3. 22 PERCENT OF AMERICANS ARE HESITANT TO SUPPORT A MORMON (2011)

Gallup first measured anti-Mormon sentiment back in 1967, and it was still an issue in 2011, a year before Mormon Mitt Romney ran for president. Approximately 22 percent of Americans said they would not vote for a Mormon presidential candidate, even if that candidate belonged to their preferred political party. Strangely, Americans’ bias against Mormons has remained stable since the 1960s, despite decreasing bias against African Americans, Catholics, Jews, and women.

4. MISSISSIPPIANS GO TO CHURCH THE MOST; VERMONTERS THE LEAST (2010)

This 2010 poll amusingly confirms the stereotype that southerners are more religious than the rest of the country. Although 42 percent of all Americans attend church regularly (which Gallup defines as weekly or almost weekly), there are large variations based on geography. For example, 63 percent of people in Mississippi attend church regularly, followed by 58 percent in Alabama and 56 percent in South Carolina, Louisiana, and Utah. Rounding out the lowest levels of church attendance, on the other hand, were Vermont, where 23 percent of residents attend church regularly, New Hampshire, at 26 percent, and Maine at 27 percent.

5. ONE IN FOUR AMERICANS DON’T KNOW WHICH COUNTRY AMERICA GAINED INDEPENDENCE FROM (1999)

Although 76 percent of Americans knew that the United States gained independence from Great Britain as a result of the Revolutionary War, 24 percent weren’t so sure. Two percent thought the correct answer was France, 3 percent said a different country (such as Mexico, China, or Russia), and 19 percent had no opinion. Certain groups of people who consider themselves patriotic, including men, older people, and white people (according to Gallup polls), were more likely to know that America gained its independence from Great Britain.

6. ONE THIRD OF AMERICANS BELIEVE IN GHOSTS (2000)

This Halloween-themed Gallup poll asked Americans about their habits and behavior on the last day of October. Predictably, two-thirds of Americans reported that someone in their house planned to give candy to trick-or-treaters and more than three-quarters of parents with kids reported that their kids would wear a costume. More surprisingly, 31 percent of American adults claimed to believe in ghosts, an increase from 1978, when only 11 percent of American adults admitted to a belief in ghosts.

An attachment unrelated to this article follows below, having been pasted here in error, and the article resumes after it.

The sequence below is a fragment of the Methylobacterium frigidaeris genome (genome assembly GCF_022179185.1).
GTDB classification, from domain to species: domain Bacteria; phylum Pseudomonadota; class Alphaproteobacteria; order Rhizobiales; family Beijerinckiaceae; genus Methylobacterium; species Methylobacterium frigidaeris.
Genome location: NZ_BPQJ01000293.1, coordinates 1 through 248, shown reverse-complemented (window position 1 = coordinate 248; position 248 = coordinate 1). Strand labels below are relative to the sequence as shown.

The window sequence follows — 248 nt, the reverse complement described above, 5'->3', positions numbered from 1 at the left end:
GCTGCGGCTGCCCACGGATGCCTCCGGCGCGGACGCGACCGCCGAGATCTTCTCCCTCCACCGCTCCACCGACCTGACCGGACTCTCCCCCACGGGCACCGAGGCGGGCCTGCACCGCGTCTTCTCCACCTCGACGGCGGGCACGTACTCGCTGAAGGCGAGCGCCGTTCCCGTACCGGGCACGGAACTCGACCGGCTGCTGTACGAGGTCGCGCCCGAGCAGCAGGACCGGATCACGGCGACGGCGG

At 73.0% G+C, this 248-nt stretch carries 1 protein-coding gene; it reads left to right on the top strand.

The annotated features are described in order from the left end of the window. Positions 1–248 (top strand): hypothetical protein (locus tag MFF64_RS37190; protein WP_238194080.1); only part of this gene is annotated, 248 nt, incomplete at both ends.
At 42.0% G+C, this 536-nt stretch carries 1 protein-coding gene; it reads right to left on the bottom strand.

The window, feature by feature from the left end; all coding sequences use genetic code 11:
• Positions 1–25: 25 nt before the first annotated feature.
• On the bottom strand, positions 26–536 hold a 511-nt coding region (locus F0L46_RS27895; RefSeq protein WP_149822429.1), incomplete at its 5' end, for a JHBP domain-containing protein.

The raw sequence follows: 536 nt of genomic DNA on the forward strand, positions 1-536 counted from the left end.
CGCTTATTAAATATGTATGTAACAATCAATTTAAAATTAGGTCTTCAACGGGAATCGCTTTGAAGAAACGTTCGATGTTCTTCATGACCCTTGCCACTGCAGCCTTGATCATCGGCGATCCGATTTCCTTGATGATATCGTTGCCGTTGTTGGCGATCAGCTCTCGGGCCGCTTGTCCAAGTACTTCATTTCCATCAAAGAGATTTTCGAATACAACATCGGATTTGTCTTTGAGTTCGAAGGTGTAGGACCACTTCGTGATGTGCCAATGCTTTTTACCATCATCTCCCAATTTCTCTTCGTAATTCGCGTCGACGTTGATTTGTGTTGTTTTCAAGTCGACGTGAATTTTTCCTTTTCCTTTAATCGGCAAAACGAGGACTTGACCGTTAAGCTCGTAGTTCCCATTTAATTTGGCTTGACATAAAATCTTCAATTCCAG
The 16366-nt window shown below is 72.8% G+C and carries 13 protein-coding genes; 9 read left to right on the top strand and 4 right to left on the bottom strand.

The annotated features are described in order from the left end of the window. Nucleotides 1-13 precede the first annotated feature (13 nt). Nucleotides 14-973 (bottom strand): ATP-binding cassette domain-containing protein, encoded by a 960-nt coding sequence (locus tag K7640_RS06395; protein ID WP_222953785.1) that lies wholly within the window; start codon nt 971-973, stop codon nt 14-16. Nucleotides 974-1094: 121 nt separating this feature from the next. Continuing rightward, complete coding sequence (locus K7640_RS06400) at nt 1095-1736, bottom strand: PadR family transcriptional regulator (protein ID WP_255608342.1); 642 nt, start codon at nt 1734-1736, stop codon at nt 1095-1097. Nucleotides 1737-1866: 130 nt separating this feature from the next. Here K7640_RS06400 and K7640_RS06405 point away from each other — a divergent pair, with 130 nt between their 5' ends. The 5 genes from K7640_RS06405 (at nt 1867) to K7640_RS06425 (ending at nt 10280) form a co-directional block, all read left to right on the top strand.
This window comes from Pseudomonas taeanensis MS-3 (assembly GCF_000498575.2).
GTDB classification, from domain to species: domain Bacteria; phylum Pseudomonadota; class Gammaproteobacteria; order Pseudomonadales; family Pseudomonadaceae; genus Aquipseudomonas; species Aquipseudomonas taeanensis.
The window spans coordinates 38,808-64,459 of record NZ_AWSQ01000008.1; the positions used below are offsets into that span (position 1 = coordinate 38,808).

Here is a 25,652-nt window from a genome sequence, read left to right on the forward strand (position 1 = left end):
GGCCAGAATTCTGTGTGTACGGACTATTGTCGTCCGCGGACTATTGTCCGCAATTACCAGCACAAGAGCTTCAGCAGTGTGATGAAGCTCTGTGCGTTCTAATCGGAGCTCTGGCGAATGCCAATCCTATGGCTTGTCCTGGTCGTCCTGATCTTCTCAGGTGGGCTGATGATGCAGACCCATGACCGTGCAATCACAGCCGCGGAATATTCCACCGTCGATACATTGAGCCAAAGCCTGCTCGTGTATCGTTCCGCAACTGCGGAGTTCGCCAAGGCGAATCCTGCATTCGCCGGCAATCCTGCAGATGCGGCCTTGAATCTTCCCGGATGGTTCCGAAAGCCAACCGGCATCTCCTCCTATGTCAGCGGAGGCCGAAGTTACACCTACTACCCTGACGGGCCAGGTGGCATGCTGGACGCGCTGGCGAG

7. 5 PERCENT OF WORKING MILLENNIALS THRIVE IN ALL FIVE ELEMENTS OF WELL-BEING (2016)

This recent Gallup poll is funny in a sad way, as it sheds light on the tragicomic life of a millennial. In this poll, well-being is defined as having purpose, social support, manageable finances, a strong community, and good physical health. Sadly, only 5 percent of working millennials—defined as people born between 1980 and 1996—were thriving in these five indicators of well-being. To counter this lack of well-being, Gallup’s report recommends that managers promote work-life balance and improve their communication with millennial employees.

8. THE WORLD IS BECOMING SLIGHTLY MORE NEGATIVE (2014)

If you seem to feel more stress, sadness, anxiety, and pain than ever before, Gallup has the proof that it’s not all in your head. According to the company’s worldwide negative experience index, negative feelings such as stress, sadness, and anger have increased since 2007. Unsurprisingly, people living in war-torn, dangerous parts of the word—Iraq, Iran, Egypt, Syria, and Sierra Leone—reported the highest levels of negative emotions.